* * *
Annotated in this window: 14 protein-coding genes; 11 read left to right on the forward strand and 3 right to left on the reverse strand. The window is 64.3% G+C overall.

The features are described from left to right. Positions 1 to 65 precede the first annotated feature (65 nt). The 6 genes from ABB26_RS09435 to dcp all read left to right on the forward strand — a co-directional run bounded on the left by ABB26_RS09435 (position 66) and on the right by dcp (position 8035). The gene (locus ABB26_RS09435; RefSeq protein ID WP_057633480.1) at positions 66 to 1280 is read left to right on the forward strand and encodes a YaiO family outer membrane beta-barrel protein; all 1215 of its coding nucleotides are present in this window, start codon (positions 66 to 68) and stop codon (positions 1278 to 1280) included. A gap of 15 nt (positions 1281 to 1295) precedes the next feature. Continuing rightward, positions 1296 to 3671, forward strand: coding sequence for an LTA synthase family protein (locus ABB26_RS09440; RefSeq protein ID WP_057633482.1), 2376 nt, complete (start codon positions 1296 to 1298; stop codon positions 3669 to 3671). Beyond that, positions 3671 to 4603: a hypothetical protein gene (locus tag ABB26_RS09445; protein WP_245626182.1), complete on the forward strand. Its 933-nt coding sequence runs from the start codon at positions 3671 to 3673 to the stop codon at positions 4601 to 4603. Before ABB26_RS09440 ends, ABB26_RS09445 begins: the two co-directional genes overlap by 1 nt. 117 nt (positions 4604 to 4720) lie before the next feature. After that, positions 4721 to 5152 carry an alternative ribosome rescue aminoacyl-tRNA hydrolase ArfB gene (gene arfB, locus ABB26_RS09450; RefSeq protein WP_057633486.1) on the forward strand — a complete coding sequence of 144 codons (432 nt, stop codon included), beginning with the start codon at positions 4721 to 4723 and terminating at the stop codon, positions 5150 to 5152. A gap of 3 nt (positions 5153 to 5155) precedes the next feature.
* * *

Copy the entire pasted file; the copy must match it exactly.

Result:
Annotated in this window: 14 protein-coding genes; 11 read left to right on the forward strand and 3 right to left on the reverse strand. The window is 64.3% G+C overall.

The features are described from left to right. Positions 1 to 65 precede the first annotated feature (65 nt). The 6 genes from ABB26_RS09435 to dcp all read left to right on the forward strand — a co-directional run bounded on the left by ABB26_RS09435 (position 66) and on the right by dcp (position 8035). The gene (locus ABB26_RS09435; RefSeq protein ID WP_057633480.1) at positions 66 to 1280 is read left to right on the forward strand and encodes a YaiO family outer membrane beta-barrel protein; all 1215 of its coding nucleotides are present in this window, start codon (positions 66 to 68) and stop codon (positions 1278 to 1280) included. A gap of 15 nt (positions 1281 to 1295) precedes the next feature. Continuing rightward, positions 1296 to 3671, forward strand: coding sequence for an LTA synthase family protein (locus ABB26_RS09440; RefSeq protein ID WP_057633482.1), 2376 nt, complete (start codon positions 1296 to 1298; stop codon positions 3669 to 3671). Beyond that, positions 3671 to 4603: a hypothetical protein gene (locus tag ABB26_RS09445; protein WP_245626182.1), complete on the forward strand. Its 933-nt coding sequence runs from the start codon at positions 3671 to 3673 to the stop codon at positions 4601 to 4603. Before ABB26_RS09440 ends, ABB26_RS09445 begins: the two co-directional genes overlap by 1 nt. 117 nt (positions 4604 to 4720) lie before the next feature. After that, positions 4721 to 5152 carry an alternative ribosome rescue aminoacyl-tRNA hydrolase ArfB gene (gene arfB, locus ABB26_RS09450; RefSeq protein WP_057633486.1) on the forward strand — a complete coding sequence of 144 codons (432 nt, stop codon included), beginning with the start codon at positions 4721 to 4723 and terminating at the stop codon, positions 5150 to 5152. A gap of 3 nt (positions 5153 to 5155) precedes the next feature.